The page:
The moths are eating my jumpers!

The moths are eating all my woolly jumpers
They’ve already destroyed my favourite two
Munching holes that’ll make them that much plumper
Like tiny flying cows, their cud to chew.
 
My clothing is the picnic where they mate
Champagne and strawberries, cream on top, divine
With gusto they spread the blanket on the plate
And raise to their lips a woolly glass of wine
 
But I’ve nice clothing so that I get some
Holier clothing doesn’t work as well
Making me look as if I’m from a slum
A scruffy bit of rough, no pipistrell.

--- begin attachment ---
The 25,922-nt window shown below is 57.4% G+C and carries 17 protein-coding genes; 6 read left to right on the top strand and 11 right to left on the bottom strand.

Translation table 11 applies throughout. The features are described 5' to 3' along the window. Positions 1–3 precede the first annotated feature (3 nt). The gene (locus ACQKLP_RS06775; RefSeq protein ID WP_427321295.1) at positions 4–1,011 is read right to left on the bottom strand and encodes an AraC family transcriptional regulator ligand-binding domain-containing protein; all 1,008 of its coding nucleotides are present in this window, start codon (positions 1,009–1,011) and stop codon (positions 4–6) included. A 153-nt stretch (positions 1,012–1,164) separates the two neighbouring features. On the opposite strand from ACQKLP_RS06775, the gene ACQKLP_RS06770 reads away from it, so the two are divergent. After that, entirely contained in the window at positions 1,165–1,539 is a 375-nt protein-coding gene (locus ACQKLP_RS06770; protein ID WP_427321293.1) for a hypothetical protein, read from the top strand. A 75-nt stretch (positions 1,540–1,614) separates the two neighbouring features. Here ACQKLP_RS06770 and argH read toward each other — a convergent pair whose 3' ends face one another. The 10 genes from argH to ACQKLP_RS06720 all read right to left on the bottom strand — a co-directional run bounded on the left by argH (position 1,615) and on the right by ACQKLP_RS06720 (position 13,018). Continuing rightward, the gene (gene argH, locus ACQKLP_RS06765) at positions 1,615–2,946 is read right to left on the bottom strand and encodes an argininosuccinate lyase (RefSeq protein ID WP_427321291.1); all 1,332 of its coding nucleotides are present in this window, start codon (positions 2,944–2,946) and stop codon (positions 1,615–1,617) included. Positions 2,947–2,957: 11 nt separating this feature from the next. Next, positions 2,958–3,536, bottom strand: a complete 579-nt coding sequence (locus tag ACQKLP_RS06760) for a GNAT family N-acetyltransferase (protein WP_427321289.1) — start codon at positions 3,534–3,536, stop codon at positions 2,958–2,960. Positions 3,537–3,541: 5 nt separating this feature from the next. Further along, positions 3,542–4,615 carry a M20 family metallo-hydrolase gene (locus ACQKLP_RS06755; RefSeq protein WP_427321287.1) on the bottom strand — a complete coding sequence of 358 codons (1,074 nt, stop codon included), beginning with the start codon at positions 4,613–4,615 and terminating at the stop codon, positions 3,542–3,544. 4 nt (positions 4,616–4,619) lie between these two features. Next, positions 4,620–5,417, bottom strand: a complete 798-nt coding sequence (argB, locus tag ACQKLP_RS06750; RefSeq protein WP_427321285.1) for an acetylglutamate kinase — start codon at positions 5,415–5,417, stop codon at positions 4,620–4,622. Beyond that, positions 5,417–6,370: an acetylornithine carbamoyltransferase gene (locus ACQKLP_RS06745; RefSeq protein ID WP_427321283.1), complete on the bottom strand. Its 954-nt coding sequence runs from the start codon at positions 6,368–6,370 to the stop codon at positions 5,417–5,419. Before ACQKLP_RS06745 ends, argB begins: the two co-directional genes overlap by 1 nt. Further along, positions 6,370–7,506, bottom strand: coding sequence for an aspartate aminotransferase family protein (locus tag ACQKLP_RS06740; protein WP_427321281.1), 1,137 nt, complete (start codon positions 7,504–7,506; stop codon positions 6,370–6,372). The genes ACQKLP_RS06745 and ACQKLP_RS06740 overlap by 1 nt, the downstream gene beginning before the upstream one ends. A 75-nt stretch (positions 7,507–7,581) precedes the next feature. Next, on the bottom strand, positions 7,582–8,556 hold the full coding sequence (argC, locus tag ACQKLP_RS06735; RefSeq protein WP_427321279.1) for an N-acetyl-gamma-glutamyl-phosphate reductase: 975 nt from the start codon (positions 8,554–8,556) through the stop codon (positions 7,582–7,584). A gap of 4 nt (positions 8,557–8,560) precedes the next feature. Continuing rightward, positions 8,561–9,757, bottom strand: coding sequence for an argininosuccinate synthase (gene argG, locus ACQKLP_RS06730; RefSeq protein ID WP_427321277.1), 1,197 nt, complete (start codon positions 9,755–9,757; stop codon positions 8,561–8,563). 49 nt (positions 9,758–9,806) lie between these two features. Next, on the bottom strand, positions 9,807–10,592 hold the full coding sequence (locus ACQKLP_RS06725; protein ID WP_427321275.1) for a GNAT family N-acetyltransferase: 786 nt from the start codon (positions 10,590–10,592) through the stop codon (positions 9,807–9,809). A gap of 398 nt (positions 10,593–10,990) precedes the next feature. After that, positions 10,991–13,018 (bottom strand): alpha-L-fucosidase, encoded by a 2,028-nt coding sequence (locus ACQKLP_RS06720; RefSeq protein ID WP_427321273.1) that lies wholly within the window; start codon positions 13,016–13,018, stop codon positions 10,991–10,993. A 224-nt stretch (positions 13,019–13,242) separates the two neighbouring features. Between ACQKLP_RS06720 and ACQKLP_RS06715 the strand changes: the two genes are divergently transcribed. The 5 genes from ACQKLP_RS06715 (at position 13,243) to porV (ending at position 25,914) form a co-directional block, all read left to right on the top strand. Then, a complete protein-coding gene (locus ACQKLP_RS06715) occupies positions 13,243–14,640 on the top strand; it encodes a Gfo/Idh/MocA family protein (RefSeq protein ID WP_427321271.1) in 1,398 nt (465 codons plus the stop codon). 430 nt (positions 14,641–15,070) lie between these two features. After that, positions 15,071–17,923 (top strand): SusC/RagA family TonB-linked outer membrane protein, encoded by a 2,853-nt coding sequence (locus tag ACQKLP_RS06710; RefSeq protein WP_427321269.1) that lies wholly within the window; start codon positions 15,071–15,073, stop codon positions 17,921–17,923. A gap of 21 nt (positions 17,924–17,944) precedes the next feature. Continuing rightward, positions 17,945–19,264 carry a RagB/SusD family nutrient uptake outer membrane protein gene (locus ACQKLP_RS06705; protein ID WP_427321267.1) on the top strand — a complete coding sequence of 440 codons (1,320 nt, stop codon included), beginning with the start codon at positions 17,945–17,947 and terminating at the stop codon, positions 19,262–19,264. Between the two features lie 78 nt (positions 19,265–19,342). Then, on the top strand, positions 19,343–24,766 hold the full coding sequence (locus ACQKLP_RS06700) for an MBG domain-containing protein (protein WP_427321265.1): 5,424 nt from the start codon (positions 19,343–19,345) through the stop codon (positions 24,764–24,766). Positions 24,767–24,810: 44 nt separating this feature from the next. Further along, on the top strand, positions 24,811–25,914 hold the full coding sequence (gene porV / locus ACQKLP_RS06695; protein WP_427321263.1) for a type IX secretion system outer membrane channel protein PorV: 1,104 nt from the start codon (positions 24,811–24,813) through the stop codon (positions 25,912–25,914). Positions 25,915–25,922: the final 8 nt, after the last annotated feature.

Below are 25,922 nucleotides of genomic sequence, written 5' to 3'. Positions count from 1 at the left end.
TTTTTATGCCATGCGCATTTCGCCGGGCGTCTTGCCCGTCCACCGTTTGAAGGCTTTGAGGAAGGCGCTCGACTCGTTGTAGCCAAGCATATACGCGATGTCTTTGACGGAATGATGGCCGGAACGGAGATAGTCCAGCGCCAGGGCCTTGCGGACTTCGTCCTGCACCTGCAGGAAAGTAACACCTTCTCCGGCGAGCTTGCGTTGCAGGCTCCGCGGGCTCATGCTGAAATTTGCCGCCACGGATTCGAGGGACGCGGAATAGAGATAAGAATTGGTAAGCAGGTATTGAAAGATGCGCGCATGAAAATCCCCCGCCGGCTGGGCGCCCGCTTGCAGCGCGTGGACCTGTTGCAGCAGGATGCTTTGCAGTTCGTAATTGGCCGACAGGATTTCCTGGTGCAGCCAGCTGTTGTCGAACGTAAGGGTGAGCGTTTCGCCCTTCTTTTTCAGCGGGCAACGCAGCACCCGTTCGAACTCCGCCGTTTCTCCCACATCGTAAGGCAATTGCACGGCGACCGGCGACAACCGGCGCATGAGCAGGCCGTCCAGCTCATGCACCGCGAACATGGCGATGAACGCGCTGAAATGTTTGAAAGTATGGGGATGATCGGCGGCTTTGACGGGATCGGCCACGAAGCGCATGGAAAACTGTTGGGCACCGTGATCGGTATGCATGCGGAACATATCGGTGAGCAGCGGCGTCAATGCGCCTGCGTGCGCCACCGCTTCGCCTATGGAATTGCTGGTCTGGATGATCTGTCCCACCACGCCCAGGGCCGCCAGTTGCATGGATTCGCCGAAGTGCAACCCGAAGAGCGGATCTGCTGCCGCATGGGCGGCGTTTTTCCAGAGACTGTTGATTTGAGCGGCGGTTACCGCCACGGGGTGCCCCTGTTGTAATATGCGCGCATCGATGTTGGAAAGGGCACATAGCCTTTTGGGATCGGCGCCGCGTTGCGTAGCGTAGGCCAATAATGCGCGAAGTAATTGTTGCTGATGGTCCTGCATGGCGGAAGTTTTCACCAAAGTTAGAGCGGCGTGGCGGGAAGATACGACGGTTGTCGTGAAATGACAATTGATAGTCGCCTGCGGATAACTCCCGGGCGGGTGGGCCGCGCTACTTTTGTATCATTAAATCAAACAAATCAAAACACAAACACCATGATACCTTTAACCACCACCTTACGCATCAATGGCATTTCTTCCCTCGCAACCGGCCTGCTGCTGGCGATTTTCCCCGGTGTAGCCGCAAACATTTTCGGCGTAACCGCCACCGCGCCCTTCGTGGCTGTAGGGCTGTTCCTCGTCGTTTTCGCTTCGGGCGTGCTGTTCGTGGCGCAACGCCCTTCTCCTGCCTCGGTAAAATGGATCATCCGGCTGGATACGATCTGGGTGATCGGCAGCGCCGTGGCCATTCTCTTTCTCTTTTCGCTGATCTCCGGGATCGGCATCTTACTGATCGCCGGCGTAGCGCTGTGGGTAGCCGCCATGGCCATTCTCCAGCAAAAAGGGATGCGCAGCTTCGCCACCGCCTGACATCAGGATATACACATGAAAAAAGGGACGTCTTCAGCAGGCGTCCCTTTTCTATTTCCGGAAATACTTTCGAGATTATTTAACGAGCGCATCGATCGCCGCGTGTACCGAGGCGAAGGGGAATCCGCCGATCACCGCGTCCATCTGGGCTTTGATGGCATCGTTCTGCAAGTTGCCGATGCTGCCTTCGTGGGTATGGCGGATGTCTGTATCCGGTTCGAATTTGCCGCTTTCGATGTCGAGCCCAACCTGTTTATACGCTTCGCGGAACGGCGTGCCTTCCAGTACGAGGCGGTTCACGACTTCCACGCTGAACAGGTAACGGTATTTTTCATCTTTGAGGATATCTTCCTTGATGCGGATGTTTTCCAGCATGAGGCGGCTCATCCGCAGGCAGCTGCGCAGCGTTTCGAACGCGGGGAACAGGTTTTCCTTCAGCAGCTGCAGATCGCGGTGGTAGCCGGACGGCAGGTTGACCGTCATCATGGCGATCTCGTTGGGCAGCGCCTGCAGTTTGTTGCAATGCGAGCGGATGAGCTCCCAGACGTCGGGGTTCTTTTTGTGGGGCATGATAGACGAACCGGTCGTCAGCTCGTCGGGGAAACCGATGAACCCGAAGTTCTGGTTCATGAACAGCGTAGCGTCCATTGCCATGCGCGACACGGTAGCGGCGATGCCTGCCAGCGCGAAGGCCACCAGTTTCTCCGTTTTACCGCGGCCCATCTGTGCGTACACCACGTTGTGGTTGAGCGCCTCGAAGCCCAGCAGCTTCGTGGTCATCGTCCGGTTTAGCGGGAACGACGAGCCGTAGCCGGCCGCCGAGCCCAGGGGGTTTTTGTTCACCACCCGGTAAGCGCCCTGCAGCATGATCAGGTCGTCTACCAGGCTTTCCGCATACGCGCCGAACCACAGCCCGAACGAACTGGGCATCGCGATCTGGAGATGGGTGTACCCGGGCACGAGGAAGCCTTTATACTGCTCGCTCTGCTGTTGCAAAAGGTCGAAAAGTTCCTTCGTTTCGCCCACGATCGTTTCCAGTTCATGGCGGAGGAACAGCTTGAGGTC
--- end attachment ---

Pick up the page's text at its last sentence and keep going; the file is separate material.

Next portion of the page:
For some bizarre reason the ladies desire tidy
(Although they like a bit of rough sometimes!)
Though my credentials are quite bonafide
The holes contradict and they hear as the bell chimes
 
So I’ve to springclean, open all my drawers
Pull everything out, give it a good shake
Extinct all the moths, kill them, this is war!
Moth Spanish Armada? I’m Sir Francis Drake!
 

This was the 3rd poetry exercise

This exercise was to write 16 unrhymed lines of iambic pentameters (rhymed seemed more fun though) – using:

“pyrrhic” substitutions (two unaccented, short syllables) and

“trochaic” substitutions (in a line of verse that normally employs iambic meter, trochaic substitution describes the replacement of an iamb by a trochee), and

weak endings (at the end of the usual heroic (iambic pentameter line) add an unstressed syllable/word)

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